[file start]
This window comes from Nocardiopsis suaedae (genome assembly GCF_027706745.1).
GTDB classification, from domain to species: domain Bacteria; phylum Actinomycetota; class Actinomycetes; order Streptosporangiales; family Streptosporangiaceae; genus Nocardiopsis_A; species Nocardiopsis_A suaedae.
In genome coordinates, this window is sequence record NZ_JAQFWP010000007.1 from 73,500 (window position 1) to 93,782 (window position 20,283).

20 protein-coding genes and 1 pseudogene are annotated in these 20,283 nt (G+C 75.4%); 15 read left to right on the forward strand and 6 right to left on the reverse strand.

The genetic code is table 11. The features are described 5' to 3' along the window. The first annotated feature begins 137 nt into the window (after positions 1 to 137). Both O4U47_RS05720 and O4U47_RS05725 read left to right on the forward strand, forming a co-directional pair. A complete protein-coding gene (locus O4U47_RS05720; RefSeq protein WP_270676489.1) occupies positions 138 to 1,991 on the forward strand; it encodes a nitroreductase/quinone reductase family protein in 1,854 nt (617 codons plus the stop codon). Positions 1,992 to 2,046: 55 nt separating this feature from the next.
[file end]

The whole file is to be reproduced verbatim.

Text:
This window comes from Nocardiopsis suaedae (genome assembly GCF_027706745.1).
GTDB classification, from domain to species: domain Bacteria; phylum Actinomycetota; class Actinomycetes; order Streptosporangiales; family Streptosporangiaceae; genus Nocardiopsis_A; species Nocardiopsis_A suaedae.
In genome coordinates, this window is sequence record NZ_JAQFWP010000007.1 from 73,500 (window position 1) to 93,782 (window position 20,283).

20 protein-coding genes and 1 pseudogene are annotated in these 20,283 nt (G+C 75.4%); 15 read left to right on the forward strand and 6 right to left on the reverse strand.

The genetic code is table 11. The features are described 5' to 3' along the window. The first annotated feature begins 137 nt into the window (after positions 1 to 137). Both O4U47_RS05720 and O4U47_RS05725 read left to right on the forward strand, forming a co-directional pair. A complete protein-coding gene (locus O4U47_RS05720; RefSeq protein WP_270676489.1) occupies positions 138 to 1,991 on the forward strand; it encodes a nitroreductase/quinone reductase family protein in 1,854 nt (617 codons plus the stop codon). Positions 1,992 to 2,046: 55 nt separating this feature from the next.